The COVID-19 crisis has reportedly tested healthcare systems around the world. Access to a vaccine against COVID-19 has stabilized the situation day by day. However, screening with large-scale population-based nucleic acid testing for new coronaviruses has had to continue in order to detect positive cases and thus break the chain of possible virus transmission. Therefore, scientists must investigate new technologies to reduce the time and cost of diagnostic testing so that it can be performed on a large scale in a convenient, effective and economical manner. In the framework of the Interspeech 2021 International Congress, a research group presented the system to the Cough Sound Track of the Diagnosis Using Acoustics COVID-19 (DiCOVA) Challenge. The article related to their contribution has been accepted for inclusion in the Interspeech Scientific Program.
The research was led by UPF audiovisual systems engineering alumni, researchers Adrià Mallol and Helena Cuesta from the University of Augsburg (Germany), with the participation of Emilia Gómez (European Commission Joint Research Centre), both members of the Music Technology Research Group (MTG) of the UPF Department of Information and Communication Technologies (DTIC), and researcher Björn Schuller from the University of Augsburg and Imperial College London (UK).
Previous AI-based systems have proven effective in detecting coughing and sneezing and identifying respiratory abnormalities. Artificial intelligence has also been used in mental health to identify patients with depression or post-traumatic stress disorder. Following the advances in digital health. “Inspired by these studies and based on the respiratory diseases caused by COVID-19, we set ourselves the challenge of investigating whether artificial intelligence techniques could detect diseases related to this virus through automated cough analysis,” explained Helena Cuesta, a member of the research team.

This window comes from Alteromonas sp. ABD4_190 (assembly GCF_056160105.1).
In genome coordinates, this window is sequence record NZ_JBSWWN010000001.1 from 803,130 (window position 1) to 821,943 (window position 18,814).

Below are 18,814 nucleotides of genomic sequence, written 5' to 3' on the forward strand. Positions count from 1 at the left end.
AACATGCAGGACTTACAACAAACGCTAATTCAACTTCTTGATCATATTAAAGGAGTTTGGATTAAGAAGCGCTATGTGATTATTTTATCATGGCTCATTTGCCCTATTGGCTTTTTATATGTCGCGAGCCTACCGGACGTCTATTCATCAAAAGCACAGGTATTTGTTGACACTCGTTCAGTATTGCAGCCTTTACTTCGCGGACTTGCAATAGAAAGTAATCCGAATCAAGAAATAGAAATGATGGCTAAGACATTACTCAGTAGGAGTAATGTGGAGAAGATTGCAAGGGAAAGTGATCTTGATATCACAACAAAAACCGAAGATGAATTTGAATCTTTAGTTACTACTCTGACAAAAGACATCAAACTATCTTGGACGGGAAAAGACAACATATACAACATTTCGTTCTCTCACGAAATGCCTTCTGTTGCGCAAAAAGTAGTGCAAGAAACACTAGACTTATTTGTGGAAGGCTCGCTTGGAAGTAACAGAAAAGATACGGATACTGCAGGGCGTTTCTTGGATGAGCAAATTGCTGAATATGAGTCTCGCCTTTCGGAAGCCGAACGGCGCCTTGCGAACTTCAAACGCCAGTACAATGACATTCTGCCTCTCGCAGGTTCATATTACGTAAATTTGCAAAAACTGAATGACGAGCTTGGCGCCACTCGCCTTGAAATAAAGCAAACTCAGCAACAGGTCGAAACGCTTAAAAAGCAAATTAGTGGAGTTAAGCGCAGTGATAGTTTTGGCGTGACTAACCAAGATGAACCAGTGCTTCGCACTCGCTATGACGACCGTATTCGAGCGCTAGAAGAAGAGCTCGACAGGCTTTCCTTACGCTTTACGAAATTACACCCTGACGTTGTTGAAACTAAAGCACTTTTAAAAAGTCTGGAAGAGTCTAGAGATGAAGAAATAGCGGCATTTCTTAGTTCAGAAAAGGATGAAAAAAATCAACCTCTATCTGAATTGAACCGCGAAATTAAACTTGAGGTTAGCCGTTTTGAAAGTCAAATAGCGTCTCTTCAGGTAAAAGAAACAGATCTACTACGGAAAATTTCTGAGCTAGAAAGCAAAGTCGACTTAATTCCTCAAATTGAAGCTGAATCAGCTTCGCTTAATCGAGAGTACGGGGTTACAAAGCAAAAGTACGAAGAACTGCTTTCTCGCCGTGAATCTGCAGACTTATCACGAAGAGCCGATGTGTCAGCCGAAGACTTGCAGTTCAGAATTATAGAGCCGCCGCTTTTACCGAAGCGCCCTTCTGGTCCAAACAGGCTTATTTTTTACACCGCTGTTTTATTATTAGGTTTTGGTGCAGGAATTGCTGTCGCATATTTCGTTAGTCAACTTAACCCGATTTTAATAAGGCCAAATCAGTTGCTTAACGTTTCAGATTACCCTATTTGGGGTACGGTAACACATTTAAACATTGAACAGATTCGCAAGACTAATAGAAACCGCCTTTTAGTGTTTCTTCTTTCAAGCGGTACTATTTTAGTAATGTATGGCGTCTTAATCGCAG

Cough signals altered in patients who tested positive for COVID-19
In this paper, the authors studied two different neural network architectures, but with a common structure: the first block processes the input spectrogram and extracts a set of embedded features, and the second block classifies patients based on whether these features correspond to patients who test positive for COVID-19 or healthy patients.
“Our model uses the spectrogram, a time-frequency representation of the audio signal, as an input.”
The first step is to pre-process the input data. In general, the database recordings contain various coughs, separated by silences (the typical pattern when we cough). “In order to keep only the part of the recording that contains relevant information, i.e. coughs, we use a signal energy-based sound activity detector (SAD),” Cuesta explains. After filtering this data, the next step is to extract the features and subsequently segment them. “Our model uses a spectrogram, a time-frequency representation of the audio signal, as input.” She adds, “First, we calculate the spectrogram for each recording in the database and then segment it into one-second segments of each.”
Gender of the patient matters
An interesting contribution of the project was to study different versions of the neural network to investigate whether the patient’s gender was a consideration when analyzing the cough. “Intuitively, when we approached this work, one of our assumptions was that male and female coughs should have different characteristics because their vocal tracts differ in size and shape,” the authors commented.
From a spectral point of view, coughs produced by males and females are not necessarily equal
One of the most remarkable aspects from the experiments conducted in their work is that in most of the cases evaluated by the authors, the model that included information about the patient’s gender obtained better results in the predictions, which confirms the hypothesis that, from a spectral point of view, coughs produced by men and coughs produced by women are not necessarily equal.
Cough Tracks – DiCOVA Challenge
The organizers of the DiCOVA challenge provided participants with a database (the Coswara dataset) containing 1040 audio recordings of people coughing from 1 to 15 seconds. Along with the recordings, this database provides a range of metadata associated with each recording: positive/negative for COVID-19, the individual’s gender and nationality. “Based on this data, we have developed and evaluated two different neural networks that use one second of audio to predict positive or negative COVID-19,” the authors noted.
Although this work is only the first approach to detect COVID-19 through automated cough analysis, the experiments presented by the authors provide some clues that can be followed up in the next steps of this study. We still need to understand how the cough signal is altered in COVID-19 positive patients. Therefore, features can be extracted and specific neural networks can be designed to improve the quality of the model.